The Scandal of Middle East Studies
Bankrupt scholarship and foolish policy advice.
Nov 19, 2001, Vol. 7, No. 10 • By STANLEY KURTZ
Scholars faced the challenge of explaining the seeming exceptionalism of Islam--its resistance to modernization and democratization--at a time when belief in Islamic exceptionalism had been identified as neocolonial bigotry. Esposito's solution was to announce that Islamic fundamentalism had been a movement of democratic reform all along, and only orientalist prejudice had prevented Westerners from seeing this happy truth. Americans would need to transcend their ethnocentric notions of democracy in order to understand that fundamentalist Islamic movements might forge "effective systems of popular participation" in ways unknown to the West.
His reputation growing, Esposito was elected president of the Middle East Studies Association of North America in 1988, and in 1993 took the helm of Georgetown University's new Center for Muslim-Christian Understanding. He and his followers disparaged public concern about terrorism as barely disguised anti-Muslim prejudice. Thus, after the first World Trade Center bombing in 1993, Columbia historian Richard Bulliet organized a conference not to grapple with the emergence of terrorism in New York, but to attack the wave of anti-Muslim prejudice that supposedly would be set off by a guilty verdict in the bombers' trials.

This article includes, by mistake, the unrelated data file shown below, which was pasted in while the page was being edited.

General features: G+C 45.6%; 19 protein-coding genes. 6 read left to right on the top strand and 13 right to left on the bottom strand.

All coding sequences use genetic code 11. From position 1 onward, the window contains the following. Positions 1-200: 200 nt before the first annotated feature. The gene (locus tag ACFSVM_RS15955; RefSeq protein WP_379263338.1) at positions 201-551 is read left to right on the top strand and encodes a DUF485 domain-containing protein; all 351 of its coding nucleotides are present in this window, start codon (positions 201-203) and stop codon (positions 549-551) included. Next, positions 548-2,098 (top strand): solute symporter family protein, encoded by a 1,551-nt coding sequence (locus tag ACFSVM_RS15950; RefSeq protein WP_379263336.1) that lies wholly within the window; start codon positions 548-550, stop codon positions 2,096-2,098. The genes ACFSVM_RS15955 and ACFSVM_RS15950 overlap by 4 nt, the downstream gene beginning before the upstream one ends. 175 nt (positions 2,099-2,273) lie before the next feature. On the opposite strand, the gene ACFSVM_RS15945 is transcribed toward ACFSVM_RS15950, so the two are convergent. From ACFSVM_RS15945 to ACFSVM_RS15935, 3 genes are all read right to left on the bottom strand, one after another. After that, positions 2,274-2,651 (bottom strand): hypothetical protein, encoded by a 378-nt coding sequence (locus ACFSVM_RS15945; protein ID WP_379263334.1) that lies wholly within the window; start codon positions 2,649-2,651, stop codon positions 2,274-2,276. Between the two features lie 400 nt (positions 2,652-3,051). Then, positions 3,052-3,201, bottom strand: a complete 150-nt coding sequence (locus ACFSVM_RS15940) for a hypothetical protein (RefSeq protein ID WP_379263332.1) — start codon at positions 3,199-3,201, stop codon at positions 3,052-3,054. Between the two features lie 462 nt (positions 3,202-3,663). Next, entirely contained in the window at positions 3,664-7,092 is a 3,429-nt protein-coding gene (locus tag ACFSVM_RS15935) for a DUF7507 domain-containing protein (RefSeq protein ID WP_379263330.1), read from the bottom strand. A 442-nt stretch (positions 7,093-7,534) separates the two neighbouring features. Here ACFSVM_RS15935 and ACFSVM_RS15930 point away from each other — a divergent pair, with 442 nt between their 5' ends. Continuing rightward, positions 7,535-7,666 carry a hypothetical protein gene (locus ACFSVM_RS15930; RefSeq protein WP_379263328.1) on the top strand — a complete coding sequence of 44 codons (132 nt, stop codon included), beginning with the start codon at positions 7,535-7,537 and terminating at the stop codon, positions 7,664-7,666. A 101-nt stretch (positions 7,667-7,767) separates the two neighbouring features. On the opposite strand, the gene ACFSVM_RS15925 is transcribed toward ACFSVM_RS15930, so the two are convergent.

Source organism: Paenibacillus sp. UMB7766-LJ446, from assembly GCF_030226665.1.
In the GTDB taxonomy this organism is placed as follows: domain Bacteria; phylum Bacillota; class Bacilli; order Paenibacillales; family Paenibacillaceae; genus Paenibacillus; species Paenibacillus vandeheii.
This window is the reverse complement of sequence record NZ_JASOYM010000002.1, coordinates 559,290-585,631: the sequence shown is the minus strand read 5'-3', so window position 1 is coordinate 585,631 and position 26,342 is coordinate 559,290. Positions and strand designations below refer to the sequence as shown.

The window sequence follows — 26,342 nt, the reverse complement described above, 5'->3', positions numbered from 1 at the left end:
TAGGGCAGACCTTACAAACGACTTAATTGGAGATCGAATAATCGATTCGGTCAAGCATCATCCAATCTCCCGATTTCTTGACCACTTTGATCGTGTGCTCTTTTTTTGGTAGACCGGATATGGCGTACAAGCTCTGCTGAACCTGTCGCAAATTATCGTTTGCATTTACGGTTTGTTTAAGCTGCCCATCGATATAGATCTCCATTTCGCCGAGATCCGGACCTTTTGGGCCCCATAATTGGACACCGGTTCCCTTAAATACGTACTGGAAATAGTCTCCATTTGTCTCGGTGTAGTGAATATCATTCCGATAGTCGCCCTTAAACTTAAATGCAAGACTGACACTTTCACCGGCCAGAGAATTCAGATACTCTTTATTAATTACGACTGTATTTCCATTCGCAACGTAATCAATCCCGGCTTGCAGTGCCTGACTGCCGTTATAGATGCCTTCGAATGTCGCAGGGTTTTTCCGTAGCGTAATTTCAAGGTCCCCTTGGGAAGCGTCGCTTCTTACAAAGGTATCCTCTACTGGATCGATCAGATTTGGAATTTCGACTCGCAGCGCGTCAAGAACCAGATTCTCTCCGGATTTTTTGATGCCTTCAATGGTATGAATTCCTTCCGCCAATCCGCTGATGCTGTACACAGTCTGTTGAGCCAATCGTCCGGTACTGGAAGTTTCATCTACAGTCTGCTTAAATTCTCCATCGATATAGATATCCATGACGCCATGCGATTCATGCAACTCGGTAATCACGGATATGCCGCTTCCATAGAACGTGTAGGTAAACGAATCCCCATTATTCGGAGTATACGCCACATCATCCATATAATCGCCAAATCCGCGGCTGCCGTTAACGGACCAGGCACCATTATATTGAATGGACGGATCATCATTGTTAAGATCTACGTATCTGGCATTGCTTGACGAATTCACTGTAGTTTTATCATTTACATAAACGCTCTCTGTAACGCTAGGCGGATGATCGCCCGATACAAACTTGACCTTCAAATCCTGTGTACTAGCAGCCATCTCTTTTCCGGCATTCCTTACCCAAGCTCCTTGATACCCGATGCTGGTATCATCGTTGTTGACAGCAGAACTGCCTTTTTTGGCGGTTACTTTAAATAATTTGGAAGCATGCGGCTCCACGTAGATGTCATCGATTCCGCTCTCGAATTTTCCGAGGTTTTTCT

Throughout the 1990s, American academics simply refused to study Islamic terrorism. Instead, they searched in vain for a Muslim "Martin Luther," some thinker who might reinterpret the Islamic tradition so as to adapt it to democracy. Osama bin Laden could only be an embarrassment to scholars who saw political Islam as benign. To this day, American scholars have produced not a single serious study of bin Laden, his ideology, or his influence. Six months before September 11, Sarah Lawrence professor Fawaz Gerges, whose work drew on Esposito's paradigm, asked: "Should not observers and academics keep skeptical about the U.S. government's assessment of the terrorist threat? To what extent do terrorist 'experts' indirectly perpetuate this irrational fear of terrorism by focusing too much on farfetched horrible scenarios?"
The Clinton State Department actually made John Esposito a foreign affairs analyst in its intelligence bureau. Edward Said, meanwhile, was approvingly recycling the argument of Esposito's book "The Islamic Threat"--that the fear of terrorism is the latest mutation of Cold War paranoia. An influential article of Said's appeared in the New York Times Magazine on November 21, 1993, under a title that, in retrospect, nicely encapsulates the worthlessness of his prognostications: "The Phony Islamic Threat."
The decline of Middle Eastern studies is a sobering story of intellectual failure--of the persistent inability of scholars to predict or explain real-world developments in the region of their supposed expertise. Martin Kramer has performed a crucial service by exposing the intellectual rot in a scholarly field of capital importance to our national well-being.
Stanley Kurtz is a research fellow at the Hudson Institute.
November 19, 2001 - Volume 7, Number 10